From UPSC perspective, the following things are important :
Prelims level : ICJ, ICC
Mains level : Rohingya Crisis
Judges at the United Nations’ highest court have dismissed preliminary objections by Myanmar to a case alleging for genocide against the Rohingya ethnic minority.
Who are the Rohingyas?
- Rohingya Muslims comprise one million out of the 53 million people that live in Myanmar, forming the world’s largest stateless population in a single country.
- Universally reviled by the country’s Buddhist majority, they have been oppressed by the government since the late 1970s when the government launched a campaign to identify ‘illegal immigrants’.
- Serious abuses were committed, forcing as many as 250,000 Rohingya refugees to flee to Bangladesh.
- The 1982 Citizenship Law in former Burma made the Rohingyas stateless people.
- They have often been called the most persecuted minority in the world.
- The 1.1 million Rohingya Muslims squeezed precariously into the northwest state of Rakhine, in mainly Buddhist Burma, bordering majority Muslim Bangladesh, are stateless and unwanted.
Why are they persecuted by Myanmar?
- To qualify for citizenship, Rohingya applicants had to renounce their identity And accept being labelled as ‘Bengalis’ on all official documents.
- They also had to prove that they could trace the presence of their family in Rakhine back three generations, something which is extremely difficult as many Rohingya lack documents or had lost them in 2012.
Why did the Rohingya Crisis happen?
- Since World War II they have been treated increasingly by Burmese authorities as illegal, interloping Bengalis, facing apartheid-like conditions that deny them free movement or state education.
- The army “clearing operations” sparked the mass exodus of Rohingyas in both October 2016.
- In August 2017, were launched after insurgents known as the Arakan Rohingya Salvation Army (ARSA) attacked several paramilitary check posts.
- Rohingya activists claim the insurgents are mainly young men who have been pushed to breaking point by relentless oppression.
- The Rohingya issue and its spill over impact on Myanmar`s western peripheral region and security implications figured in the discussions is not clear.
- In all probability, the import of the ferment caused by the Rohingya migration, efforts of radical Islamists to influence some of the Rohingya youth, and the Pakistan ISI’s attempts to capitalise on the situation.
- Rising anger in the Muslim world about the plight of the Rohingya has compounded fears of home-grown militancy as well as support from international jihadists.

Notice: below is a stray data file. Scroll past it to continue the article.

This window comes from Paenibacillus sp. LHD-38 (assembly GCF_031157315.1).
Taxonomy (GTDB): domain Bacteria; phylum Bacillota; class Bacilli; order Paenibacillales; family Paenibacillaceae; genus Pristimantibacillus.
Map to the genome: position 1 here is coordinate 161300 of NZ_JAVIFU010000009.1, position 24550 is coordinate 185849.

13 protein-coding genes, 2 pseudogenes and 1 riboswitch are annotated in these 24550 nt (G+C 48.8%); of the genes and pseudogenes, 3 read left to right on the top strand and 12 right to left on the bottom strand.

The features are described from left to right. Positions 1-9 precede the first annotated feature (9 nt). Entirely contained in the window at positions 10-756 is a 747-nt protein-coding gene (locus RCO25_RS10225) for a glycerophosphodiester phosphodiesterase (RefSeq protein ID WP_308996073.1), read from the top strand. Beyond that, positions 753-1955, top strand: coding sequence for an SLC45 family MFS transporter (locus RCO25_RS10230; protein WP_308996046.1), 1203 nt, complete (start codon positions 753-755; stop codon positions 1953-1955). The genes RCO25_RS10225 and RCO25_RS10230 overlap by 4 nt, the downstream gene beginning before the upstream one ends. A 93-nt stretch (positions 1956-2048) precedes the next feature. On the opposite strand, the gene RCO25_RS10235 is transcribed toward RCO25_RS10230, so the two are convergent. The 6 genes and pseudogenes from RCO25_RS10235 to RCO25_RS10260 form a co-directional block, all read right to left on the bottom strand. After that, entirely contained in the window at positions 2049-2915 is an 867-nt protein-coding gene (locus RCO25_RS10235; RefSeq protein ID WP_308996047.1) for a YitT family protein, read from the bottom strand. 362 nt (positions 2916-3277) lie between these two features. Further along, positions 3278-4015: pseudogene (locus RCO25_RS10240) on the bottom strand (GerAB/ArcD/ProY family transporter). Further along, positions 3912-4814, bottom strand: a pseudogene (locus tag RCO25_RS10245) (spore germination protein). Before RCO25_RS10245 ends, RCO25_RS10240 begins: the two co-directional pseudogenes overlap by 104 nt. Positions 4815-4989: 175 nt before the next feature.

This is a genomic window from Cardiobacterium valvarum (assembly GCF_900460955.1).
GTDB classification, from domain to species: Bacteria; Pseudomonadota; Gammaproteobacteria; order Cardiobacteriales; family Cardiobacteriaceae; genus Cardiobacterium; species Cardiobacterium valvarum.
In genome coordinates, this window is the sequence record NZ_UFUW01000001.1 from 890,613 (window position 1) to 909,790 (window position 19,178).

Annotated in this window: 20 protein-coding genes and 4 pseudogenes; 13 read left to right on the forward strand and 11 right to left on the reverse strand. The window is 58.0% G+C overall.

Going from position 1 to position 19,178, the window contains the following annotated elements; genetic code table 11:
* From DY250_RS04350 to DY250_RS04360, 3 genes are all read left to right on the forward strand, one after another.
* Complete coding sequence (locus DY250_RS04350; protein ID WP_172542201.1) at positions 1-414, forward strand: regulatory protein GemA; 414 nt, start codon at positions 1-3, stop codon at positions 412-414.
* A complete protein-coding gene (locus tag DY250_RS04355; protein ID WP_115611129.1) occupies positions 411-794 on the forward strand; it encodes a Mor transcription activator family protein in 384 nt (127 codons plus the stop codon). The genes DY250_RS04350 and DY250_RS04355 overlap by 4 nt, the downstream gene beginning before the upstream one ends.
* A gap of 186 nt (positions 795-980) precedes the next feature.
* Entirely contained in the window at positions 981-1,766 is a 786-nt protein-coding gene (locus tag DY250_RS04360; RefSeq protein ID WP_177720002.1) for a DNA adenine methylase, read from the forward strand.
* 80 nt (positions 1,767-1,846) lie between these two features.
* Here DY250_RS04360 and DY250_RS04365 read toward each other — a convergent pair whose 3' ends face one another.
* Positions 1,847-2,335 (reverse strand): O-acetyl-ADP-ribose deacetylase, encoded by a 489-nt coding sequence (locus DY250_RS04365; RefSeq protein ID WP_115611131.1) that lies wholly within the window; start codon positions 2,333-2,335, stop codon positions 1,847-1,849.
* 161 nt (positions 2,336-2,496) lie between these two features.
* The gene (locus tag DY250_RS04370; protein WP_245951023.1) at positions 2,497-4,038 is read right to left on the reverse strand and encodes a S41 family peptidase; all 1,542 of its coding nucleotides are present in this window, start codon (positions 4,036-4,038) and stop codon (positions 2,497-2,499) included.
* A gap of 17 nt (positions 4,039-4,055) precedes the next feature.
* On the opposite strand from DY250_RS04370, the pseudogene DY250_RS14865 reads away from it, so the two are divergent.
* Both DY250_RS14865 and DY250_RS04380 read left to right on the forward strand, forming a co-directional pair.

- Illegal movement of people, combined with human trafficking and cross-border migration, can weaken Myanmar’s relations with its neighbour Bangladesh and its ASEAN partners.
What is the case against Myanmar?
- Last year, the Republic of the Gambia moved the ICJ against Myanmar over alleged violations of the Convention on the Prevention and Punishment of the Crime of Genocide.
- The Gambia urged the ICJ to direct Myanmar to stop the genocide, ensure that persons committing genocide are punished, and allow the “safe and dignified return of forcibly displaced Rohingya”.
- The Gambia and Myanmar are parties to the Genocide Convention that allows a party to move the ICJ for violations.
- Disputes between the Contracting Parties are settled according to Article 9 of the Genocide Convention.
International support for Gambia’s case
- The Netherlands and Canada are backing Gambia, saying in 2020 that the country took a laudable step towards ending impunity for those committing atrocities in Myanmar and upholding this pledge.
- Canada and the Netherlands consider it their obligation to support these efforts which are of concern to all of humanity.
- The ICJ’s ruling sets the stage for court hearings, airing evidence of atrocities against the Rohingya that human rights groups and a UN probe say amount to breaches of the 1948 Genocide Convention.
- The International Court of Justice rules on disputes between states.
- It is not linked to the International Criminal Court, also based in The Hague, which holds individuals accountable for atrocities.
- Prosecutors at the ICC are investigating crimes committed against the Rohingya who were forced to flee to Bangladesh.
- The ruling of the ICJ is binding on Myanmar, and cannot be appealed. However, no means are available to the court to enforce it.
|BASIS||INTERNATIONAL CRIMINAL COURT (ICC)||INTERNATIONAL COURT OF JUSTICE (ICJ)|
|Relationship with the United Nations||Independent; UN Security Council may refer matters to it||Primary judicial branch of the UN.|
|Members||105 members||193 members (all members of the United Nations).|
|Derives authority from||The Rome Statute||Charter of the United Nations and the Statute of the International Court of Justice.|
|Scope of work||Criminal matters – investigating and prosecuting crimes of genocide, crimes against humanity, and war crimes||Civil matters- settling legal disputes between the member-states and giving advisory opinions on international legal issues|
|Jurisdiction||Only the member nations of the ICC, which means around 105 countries. Can try individuals.||All the member nations of the UN, which means 193 countries. Cannot try individuals and other private entities.|
|Composition||1 prosecutor and 18 judges, who are elected for a 9-year term each by the member-states which make up the Assembly of State Parties with all being from different nations||15 judges who are elected for a 9-year term each and are all from different nations.|
|Funding||Funded by state parties to the Rome Statute and voluntary contributions from the United Nations, governments, individual corporations, etc.||Funded by the UN.|